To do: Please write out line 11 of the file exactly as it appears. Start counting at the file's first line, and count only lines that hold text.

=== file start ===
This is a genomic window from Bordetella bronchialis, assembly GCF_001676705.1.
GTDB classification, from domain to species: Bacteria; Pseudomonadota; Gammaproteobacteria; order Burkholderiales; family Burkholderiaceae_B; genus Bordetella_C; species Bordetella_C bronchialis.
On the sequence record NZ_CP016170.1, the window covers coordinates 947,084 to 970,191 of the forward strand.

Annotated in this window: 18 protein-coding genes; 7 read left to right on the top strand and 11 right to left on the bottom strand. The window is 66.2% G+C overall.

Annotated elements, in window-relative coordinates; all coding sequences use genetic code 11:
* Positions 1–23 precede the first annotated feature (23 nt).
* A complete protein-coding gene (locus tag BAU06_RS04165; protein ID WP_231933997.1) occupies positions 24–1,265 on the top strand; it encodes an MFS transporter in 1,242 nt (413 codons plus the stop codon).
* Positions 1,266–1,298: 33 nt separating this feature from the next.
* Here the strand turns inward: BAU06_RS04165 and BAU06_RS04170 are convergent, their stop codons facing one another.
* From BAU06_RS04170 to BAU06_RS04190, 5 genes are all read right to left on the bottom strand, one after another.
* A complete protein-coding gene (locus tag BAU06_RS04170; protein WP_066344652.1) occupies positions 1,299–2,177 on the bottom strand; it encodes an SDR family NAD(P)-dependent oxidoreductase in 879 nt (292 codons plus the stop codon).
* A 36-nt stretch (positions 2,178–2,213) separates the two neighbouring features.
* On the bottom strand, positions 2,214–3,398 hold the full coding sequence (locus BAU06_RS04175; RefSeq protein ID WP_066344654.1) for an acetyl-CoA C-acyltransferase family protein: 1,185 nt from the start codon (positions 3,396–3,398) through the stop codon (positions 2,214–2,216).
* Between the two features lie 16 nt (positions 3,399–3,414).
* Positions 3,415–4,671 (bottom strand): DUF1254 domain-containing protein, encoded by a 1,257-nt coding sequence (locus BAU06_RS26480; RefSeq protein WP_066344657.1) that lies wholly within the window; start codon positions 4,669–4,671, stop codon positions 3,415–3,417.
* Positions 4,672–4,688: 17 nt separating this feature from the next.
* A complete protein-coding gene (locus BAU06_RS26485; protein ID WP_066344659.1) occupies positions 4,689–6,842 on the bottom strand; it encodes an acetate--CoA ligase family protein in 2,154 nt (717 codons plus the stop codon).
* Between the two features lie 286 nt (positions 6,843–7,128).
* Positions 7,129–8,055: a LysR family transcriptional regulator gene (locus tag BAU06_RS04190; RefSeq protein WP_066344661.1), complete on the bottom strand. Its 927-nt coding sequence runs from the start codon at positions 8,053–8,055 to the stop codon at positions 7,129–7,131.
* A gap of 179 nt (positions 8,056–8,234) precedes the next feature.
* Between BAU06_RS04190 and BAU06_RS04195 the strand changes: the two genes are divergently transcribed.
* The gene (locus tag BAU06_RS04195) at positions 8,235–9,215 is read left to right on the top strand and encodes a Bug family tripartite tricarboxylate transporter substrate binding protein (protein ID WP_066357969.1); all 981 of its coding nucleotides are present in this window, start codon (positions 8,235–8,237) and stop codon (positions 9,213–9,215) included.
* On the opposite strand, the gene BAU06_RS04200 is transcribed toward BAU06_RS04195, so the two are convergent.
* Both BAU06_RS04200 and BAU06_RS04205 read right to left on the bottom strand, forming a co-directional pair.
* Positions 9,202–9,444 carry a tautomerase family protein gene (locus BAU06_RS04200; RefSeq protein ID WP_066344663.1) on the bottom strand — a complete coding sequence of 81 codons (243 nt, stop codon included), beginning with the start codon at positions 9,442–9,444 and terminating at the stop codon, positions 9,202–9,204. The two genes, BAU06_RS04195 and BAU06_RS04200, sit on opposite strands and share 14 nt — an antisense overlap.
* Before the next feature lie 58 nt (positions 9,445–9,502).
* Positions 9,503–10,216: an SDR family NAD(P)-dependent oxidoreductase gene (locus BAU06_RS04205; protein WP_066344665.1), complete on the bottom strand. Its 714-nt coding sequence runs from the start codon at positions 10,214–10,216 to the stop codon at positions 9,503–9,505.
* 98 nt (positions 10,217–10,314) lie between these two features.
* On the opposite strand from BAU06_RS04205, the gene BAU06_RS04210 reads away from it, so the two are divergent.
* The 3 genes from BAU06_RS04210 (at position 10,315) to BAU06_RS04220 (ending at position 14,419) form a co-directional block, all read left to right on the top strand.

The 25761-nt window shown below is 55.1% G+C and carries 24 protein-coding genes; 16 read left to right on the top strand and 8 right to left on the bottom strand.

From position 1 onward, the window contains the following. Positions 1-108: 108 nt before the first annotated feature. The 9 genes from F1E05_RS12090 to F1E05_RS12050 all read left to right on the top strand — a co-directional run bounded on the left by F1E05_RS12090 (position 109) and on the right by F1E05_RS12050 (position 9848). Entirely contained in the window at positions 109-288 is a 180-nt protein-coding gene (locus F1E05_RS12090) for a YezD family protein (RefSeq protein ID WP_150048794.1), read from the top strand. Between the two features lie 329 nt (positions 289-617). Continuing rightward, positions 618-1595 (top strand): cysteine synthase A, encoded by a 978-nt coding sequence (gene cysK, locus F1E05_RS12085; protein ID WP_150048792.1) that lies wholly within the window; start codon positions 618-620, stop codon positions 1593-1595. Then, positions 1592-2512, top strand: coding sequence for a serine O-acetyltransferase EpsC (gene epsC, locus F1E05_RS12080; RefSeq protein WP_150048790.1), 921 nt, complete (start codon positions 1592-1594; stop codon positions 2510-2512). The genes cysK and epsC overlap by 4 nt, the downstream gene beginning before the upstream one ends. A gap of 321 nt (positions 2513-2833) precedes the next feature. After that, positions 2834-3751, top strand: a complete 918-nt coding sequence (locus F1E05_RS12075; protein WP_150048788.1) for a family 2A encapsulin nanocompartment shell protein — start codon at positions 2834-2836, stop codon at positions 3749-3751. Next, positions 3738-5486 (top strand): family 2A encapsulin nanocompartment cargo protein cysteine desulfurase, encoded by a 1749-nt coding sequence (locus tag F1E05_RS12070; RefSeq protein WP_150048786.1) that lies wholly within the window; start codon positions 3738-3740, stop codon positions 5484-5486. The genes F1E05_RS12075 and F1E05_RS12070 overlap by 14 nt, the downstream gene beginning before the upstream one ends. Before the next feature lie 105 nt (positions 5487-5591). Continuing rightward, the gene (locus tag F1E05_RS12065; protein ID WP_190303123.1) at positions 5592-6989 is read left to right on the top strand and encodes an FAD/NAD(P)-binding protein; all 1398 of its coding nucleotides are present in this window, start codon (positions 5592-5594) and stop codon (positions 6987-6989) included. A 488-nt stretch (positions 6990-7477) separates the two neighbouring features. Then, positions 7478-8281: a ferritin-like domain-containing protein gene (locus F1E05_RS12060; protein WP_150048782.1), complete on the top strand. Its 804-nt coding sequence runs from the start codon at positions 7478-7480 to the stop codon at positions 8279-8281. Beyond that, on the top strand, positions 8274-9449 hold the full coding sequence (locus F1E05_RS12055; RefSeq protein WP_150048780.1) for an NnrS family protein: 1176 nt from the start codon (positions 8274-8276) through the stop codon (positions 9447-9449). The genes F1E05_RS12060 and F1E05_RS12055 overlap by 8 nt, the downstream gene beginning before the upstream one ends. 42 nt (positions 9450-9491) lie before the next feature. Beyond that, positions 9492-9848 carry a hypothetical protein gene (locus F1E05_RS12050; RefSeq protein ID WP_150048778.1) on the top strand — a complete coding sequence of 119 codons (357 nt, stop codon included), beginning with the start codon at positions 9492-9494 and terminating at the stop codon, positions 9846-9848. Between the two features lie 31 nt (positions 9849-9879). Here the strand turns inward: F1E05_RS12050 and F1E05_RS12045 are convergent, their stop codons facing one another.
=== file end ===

* A complete protein-coding gene (locus tag BAU06_RS04170; protein WP_066344652.1) occupies positions 1,299–2,177 on the bottom strand; it encodes an SDR family NAD(P)-dependent oxidoreductase in 879 nt (292 codons plus the stop codon).